What is Genealogy?
Genealogy is a subset of history. It is within the family of local and confined history as opposed to the national and world history studied at school. It is the study of personal history relating to one's own family and ancestral lines. Genealogy comes from the Greek word 'Genea' meaning 'family', and 'Logos' meaning knowledge. Genealogy does not merely refer to the building of the family tree. Finding out about family history can also mean finding out about one's roots and identity.
Genealogy has always been important historically to the ruling classes as the family name was often used to lay claim to various inheritance in the event of someone's death. This often got confusing as there were many people who had the same name or were related on the female side of the family. The older records relating to these times can be quite inaccurate as people were not above taking another name in order to claim money or land.
Later Genealogy provided another use in tracing missing family, particularly in the face of social disaster or other significant events. During the war many families were displaced, particularly during the Second World War. The study of genealogy and the tracing of families are significant in aiding many families to find one another in such times. It is also sometimes used for people trying to find lost family members from a side of the family that is estranged or that have emigrated, perhaps. Some who are also trying to piece together their own identity and discover their cultural roots may also use genealogy to find out about family they may not have knowledge of.
Genealogy is usually used today to find out about one's own family history out of interest and find out about one's roots and identity. It has been further popularised by its recent high profile in the media in television programmes such as 'Who do you think you are?'. It has also been made far more accessible to the average person.
Formerly finding out about family history was a long and laborious process that bore little fruit. It often needed some form of expertise to source information which could also prove to be very expensive. In addition to this the law made it difficult to obtain certain documents enabling people to access information. However, today the internet has enabled millions of people worldwide to trace their family history without it being a process that takes many years of great expense. There are also many books, magazines and organisations to enable anyone who wishes to trace their lines of ancestry. The law has also changed to allow people access to certain documents that reveal family history.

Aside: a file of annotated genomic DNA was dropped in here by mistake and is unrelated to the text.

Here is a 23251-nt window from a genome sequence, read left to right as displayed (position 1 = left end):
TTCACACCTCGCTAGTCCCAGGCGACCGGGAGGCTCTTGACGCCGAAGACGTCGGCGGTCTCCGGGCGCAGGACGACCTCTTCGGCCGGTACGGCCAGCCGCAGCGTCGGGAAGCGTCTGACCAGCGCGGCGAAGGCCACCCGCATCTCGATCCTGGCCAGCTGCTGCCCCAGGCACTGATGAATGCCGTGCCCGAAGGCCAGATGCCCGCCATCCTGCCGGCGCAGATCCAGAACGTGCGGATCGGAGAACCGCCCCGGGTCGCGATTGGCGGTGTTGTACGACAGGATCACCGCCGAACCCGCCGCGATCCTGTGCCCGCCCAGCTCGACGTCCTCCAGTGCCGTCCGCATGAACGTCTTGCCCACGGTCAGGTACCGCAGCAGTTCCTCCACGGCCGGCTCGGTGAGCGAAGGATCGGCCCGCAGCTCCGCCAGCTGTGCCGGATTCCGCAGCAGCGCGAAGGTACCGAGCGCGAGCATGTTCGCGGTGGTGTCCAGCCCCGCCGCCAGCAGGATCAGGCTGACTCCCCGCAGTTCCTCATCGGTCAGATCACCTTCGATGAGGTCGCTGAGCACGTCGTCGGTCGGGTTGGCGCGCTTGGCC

Genealogy, today then, is a far more rewarding interest for people. It does not require an enormous amount of pre-existing expertise and there is a lot of support available for those tracing their lineage. People who look into their family history often report that it can be a fascinating and addictive hobby which gives great insight to where you come from.
It is easy to begin the practice of genealogy. There are several ways in which you can start. The first and perhaps the most appropriate for a beginner is to look at following just one line of ancestry. If you look at all your ancestors this is much more difficult as you have to keep doubling your numbers for every generation you go back and it is quite problematic keeping track of all your ancestors and gathering complete information on all of them.
Another way in which you can trace your family history is to find out about the descendants of a chosen ancestor. However this line of enquiry means some family members, particularly those that remained childless might be overlooked. Instead you might consider a subset of genealogy - a one name study where you investigate a surname and reveal the family history through this.
There are a number of sources that can enable you to trace your roots. You can begin immediately by looking online at the various websites designed to help you. You can begin by looking at GENUKI the genealogy website for the UK and http://cyndislist.com which gives many useful websites. You can get in touch with others tracing families, look at documents and records online and ask the experts for a bit of help. You can also find information form your local library and parish which also contain records. Your local parish may have records of baptisms, marriages and burials. Your library might have a study area where you can access the national census records from 1801 to 1901 which contain births, deaths and marriages. From this starting point you can find your family history.